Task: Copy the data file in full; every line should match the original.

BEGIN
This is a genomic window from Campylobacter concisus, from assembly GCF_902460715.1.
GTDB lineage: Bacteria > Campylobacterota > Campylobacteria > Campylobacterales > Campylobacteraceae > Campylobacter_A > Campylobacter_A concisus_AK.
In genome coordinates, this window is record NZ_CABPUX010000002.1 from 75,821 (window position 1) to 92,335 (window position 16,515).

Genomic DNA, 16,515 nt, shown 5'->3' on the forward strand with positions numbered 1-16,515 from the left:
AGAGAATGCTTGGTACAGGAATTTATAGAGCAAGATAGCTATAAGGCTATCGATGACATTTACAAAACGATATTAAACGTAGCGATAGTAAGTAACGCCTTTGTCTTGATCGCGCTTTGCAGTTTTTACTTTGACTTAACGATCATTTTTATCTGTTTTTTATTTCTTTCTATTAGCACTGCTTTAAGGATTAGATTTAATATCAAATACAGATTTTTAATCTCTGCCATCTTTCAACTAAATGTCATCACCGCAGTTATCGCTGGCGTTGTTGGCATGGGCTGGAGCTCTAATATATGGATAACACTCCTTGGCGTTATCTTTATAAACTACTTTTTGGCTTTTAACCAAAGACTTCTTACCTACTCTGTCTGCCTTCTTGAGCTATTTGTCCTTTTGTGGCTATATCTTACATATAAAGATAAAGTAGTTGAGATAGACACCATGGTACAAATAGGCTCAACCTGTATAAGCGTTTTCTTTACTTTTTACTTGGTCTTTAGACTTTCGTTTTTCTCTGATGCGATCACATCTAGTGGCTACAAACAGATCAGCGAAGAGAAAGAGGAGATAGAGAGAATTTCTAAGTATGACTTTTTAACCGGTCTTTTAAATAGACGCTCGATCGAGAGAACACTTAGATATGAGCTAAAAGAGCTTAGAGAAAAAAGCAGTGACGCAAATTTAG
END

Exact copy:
This is a genomic window from Campylobacter concisus, from assembly GCF_902460715.1.
GTDB lineage: Bacteria > Campylobacterota > Campylobacteria > Campylobacterales > Campylobacteraceae > Campylobacter_A > Campylobacter_A concisus_AK.
In genome coordinates, this window is record NZ_CABPUX010000002.1 from 75,821 (window position 1) to 92,335 (window position 16,515).

Genomic DNA, 16,515 nt, shown 5'->3' on the forward strand with positions numbered 1-16,515 from the left:
AGAGAATGCTTGGTACAGGAATTTATAGAGCAAGATAGCTATAAGGCTATCGATGACATTTACAAAACGATATTAAACGTAGCGATAGTAAGTAACGCCTTTGTCTTGATCGCGCTTTGCAGTTTTTACTTTGACTTAACGATCATTTTTATCTGTTTTTTATTTCTTTCTATTAGCACTGCTTTAAGGATTAGATTTAATATCAAATACAGATTTTTAATCTCTGCCATCTTTCAACTAAATGTCATCACCGCAGTTATCGCTGGCGTTGTTGGCATGGGCTGGAGCTCTAATATATGGATAACACTCCTTGGCGTTATCTTTATAAACTACTTTTTGGCTTTTAACCAAAGACTTCTTACCTACTCTGTCTGCCTTCTTGAGCTATTTGTCCTTTTGTGGCTATATCTTACATATAAAGATAAAGTAGTTGAGATAGACACCATGGTACAAATAGGCTCAACCTGTATAAGCGTTTTCTTTACTTTTTACTTGGTCTTTAGACTTTCGTTTTTCTCTGATGCGATCACATCTAGTGGCTACAAACAGATCAGCGAAGAGAAAGAGGAGATAGAGAGAATTTCTAAGTATGACTTTTTAACCGGTCTTTTAAATAGACGCTCGATCGAGAGAACACTTAGATATGAGCTAAAAGAGCTTAGAGAAAAAAGCAGTGACGCAAATTTAG